Long before the Sightlines project was a glimmer in the eye of the Stanford Center on Longevity, Laura Carstensen and her team were puzzling over how to ensure people arrive at old age physically fit, mentally sharp, and financially secure. Over the years, a small and mighty team has made incredible strides to this end –evaluating scientific evidence, convening experts from around the globe, and educating the masses on both the challenges to aging as well as the opportunities it provides. Their mission: to ensure a long, bright future for all.

It became clear that our shifting culture in response to this new era of longevity needed to be quantified.  There was no measure of whether long-lived societies were on the right track or the wrong track. As a result, it was difficult to ascertain who we should help, or how.  Within each of its three core divisions, SCL offered cohesive stories about innovation and behavior in mobility, mind, and financial security. A large focus of this work, however, was on old age because this is the stage in life where it seemed people needed the most support. Why? Because old age as a population is a new phenomenon for which we are sorely underprepared. Thus, SCL spent much of its first 10 years curating key insights into this relatively untapped market.

As the center evolved, so too did its view of longevity. It was impossible to ignore several persistent observations:

  1. Longevity is not only an issue for the aged, but one that requires care and feeding throughout the entire life span from the cradle to the grave.
  2. We know well that Mobility, Mind, and Financial Security are three pillars of longevity, but these are not mutually exclusive. Cultivation of one feeds into progress in the others and by the same token, depletion of one siphons off the others.
  3. Who and when matter so much more than is acknowledged in popular understanding of longevity. The generation into which we are born, the era in which we achieve life milestones, race and ethnicity, gender, and socio-economic status –all of these contexts and many more create a unique spotlight illuminating the road to long life and the roadblocks along the way.

Enter the Sightlines project with the lofty goal of developing a diagnostic tool to see how Americans are doing on the way to living not just longer lives, but better, longer lives. Last year, we released a report providing an overview of American life in three major domains of well-being: healthy living, social engagement, and financial security. We compared how Americans were doing in each of these domains, at distinct life stages, over time, and by demographic segments. Doing so allowed us to take a step back and reflect on where Americans have done well and where they required support so that we can make targeted strides to ensure every American is afforded the opportunity to reach long, healthy lives.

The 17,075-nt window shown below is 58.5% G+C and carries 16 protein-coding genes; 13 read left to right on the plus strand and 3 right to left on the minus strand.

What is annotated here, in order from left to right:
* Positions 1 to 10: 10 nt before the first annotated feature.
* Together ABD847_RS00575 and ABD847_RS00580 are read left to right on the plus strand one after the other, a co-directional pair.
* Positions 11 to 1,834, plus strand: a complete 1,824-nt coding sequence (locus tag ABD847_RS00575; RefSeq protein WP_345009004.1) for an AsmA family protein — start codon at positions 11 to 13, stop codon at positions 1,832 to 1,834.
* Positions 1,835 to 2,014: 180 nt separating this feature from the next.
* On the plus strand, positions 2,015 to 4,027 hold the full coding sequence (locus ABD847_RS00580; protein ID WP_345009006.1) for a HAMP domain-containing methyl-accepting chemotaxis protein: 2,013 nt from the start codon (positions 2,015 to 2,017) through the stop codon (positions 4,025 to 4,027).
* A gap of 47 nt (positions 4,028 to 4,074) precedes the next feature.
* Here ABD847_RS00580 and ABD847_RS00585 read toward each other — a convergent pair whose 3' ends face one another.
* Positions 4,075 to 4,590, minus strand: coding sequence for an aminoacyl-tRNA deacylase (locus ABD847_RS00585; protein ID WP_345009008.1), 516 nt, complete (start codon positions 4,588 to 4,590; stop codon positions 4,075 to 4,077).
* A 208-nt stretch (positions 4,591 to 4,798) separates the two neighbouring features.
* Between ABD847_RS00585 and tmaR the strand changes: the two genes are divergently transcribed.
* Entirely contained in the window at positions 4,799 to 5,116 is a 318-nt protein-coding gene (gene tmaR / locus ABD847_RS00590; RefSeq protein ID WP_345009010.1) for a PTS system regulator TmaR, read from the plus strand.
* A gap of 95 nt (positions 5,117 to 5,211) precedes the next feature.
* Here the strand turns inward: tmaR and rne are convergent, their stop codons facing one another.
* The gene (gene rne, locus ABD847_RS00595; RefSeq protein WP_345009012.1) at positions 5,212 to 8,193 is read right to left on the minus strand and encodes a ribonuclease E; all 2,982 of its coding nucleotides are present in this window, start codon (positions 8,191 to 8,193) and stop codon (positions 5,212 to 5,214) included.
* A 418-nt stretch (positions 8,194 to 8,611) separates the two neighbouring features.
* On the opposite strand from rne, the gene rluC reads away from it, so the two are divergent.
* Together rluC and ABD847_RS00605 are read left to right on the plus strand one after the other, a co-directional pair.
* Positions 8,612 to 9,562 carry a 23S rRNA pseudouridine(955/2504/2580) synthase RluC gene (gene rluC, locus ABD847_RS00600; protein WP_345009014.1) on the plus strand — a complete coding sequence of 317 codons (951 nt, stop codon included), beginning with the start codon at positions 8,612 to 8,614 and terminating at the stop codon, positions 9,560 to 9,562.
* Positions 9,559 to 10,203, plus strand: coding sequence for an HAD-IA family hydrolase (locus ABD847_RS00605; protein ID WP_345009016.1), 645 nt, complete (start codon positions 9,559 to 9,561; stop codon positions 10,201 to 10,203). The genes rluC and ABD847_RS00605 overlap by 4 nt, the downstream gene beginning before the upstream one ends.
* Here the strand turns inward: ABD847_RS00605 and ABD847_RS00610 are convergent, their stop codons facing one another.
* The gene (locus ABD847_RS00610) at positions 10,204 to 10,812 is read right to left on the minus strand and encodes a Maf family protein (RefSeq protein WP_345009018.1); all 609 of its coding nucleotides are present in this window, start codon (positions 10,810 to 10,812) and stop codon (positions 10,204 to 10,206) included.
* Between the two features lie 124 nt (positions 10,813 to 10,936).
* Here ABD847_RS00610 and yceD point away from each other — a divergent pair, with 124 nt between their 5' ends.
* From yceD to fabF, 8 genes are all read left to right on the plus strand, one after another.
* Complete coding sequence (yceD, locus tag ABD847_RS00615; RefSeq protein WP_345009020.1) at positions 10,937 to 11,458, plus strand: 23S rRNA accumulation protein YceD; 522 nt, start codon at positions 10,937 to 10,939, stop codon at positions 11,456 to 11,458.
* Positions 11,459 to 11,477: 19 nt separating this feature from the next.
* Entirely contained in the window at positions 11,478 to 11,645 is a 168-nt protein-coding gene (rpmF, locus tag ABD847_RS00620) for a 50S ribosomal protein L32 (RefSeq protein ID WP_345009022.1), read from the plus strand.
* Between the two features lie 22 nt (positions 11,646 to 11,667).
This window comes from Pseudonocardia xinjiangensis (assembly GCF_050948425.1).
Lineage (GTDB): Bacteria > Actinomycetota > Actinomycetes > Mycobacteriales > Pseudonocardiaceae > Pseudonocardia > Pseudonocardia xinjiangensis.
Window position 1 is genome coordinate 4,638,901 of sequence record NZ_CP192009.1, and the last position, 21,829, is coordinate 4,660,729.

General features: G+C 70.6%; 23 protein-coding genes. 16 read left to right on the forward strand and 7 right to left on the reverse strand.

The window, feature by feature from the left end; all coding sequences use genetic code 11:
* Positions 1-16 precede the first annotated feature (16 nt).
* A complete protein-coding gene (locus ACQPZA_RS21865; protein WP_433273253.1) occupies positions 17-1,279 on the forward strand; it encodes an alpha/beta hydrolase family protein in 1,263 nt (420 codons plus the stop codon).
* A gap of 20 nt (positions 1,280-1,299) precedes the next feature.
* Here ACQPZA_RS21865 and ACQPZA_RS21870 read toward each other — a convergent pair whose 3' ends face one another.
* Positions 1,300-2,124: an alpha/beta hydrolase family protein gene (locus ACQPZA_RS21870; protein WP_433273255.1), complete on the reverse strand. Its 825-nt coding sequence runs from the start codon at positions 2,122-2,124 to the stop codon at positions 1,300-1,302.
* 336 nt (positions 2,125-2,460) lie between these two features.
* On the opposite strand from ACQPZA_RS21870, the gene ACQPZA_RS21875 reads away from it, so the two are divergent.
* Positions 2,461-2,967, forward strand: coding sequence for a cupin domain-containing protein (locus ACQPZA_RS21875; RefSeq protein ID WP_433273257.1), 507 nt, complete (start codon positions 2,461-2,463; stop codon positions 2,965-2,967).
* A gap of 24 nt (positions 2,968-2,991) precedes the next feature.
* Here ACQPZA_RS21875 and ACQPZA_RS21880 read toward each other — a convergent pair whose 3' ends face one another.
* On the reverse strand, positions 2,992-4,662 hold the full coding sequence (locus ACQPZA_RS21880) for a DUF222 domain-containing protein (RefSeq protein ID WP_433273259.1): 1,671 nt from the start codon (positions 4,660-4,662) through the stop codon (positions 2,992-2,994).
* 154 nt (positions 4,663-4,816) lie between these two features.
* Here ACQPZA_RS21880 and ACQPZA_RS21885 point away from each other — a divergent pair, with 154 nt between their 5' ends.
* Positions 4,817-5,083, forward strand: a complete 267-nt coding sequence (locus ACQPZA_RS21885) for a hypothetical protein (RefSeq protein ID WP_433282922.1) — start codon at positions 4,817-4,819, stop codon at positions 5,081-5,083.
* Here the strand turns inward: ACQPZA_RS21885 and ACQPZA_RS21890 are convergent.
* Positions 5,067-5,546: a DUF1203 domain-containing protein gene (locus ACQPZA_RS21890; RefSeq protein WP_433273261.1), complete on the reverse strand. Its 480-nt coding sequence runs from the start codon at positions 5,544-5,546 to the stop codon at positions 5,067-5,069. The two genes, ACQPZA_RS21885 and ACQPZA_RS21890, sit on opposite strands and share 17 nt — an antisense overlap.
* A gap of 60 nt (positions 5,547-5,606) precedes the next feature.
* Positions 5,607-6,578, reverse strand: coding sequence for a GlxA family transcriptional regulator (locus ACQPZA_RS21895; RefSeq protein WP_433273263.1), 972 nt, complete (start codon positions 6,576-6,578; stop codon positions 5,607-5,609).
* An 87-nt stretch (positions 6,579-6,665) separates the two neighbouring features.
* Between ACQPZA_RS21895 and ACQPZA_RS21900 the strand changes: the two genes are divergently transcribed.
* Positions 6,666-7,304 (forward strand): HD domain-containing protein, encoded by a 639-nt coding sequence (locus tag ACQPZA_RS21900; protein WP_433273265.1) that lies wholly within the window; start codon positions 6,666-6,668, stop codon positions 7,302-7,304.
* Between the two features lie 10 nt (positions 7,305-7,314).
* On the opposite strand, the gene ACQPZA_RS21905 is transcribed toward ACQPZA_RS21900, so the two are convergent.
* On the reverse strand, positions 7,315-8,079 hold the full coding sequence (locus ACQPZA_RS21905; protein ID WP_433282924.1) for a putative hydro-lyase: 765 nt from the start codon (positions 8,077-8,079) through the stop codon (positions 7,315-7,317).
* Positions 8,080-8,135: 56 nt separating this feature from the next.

In under two years, the project has taken on a life of its own. Truly, Sightlines is now a “project” in name alone. Going forward, Sightlines is serving as a guiding framework for everything we are doing at the SCL. Internally, the 2018 Design Challenge topic was inspired by Sightlines to design for promoting lifelong habits in physical, social, and financial health, and the next SCL launch conference will be on social technology, which was in response to our finding that fewer Boomers are socially engaged than their same-aged predecessors. The Sightlines framework and findings are also informing our latest research collaborations with thought leaders from diverse organizations including Fidelity Investments, Comfort Keepers home-based care agency, and the California State Teacher Retirement System, to name a few. Outside of the SCL, media outlets ranging from expert freelance journalists such as Carol Hymowitz to major news publications, including TIME magazine and CBS News, are working to make Sightlines a household name. Think tanks and policymakers such as Brookings Metro and King County, Washington, are beginning to apply Sightlines to inform their own research and development. Next year, corporations such as Bank of America/Merrill Lynch, Prudential and Society of Actuaries are supporting new research to gain deeper insights into Americans financial security including gender variation in financial decision-making, generation gaps in home ownership, and dire straits of Boomer retirement.

In the coming decade, we plan to broaden Sightlines’ reach even further. With an interactive website, active social media presence, publicly available survey findings and tools, a series of publications, and several exciting projects underway, Sightlines has gone from a compelling report to an SCL institution. Beyond SCL, Sightlines provides a common, comprehensive language spoken by both public and private leaders seeking to mobilize, enhance and translate research. In doing so, we can work together effectively and seamlessly in the pursuit of all Americans living long and living well.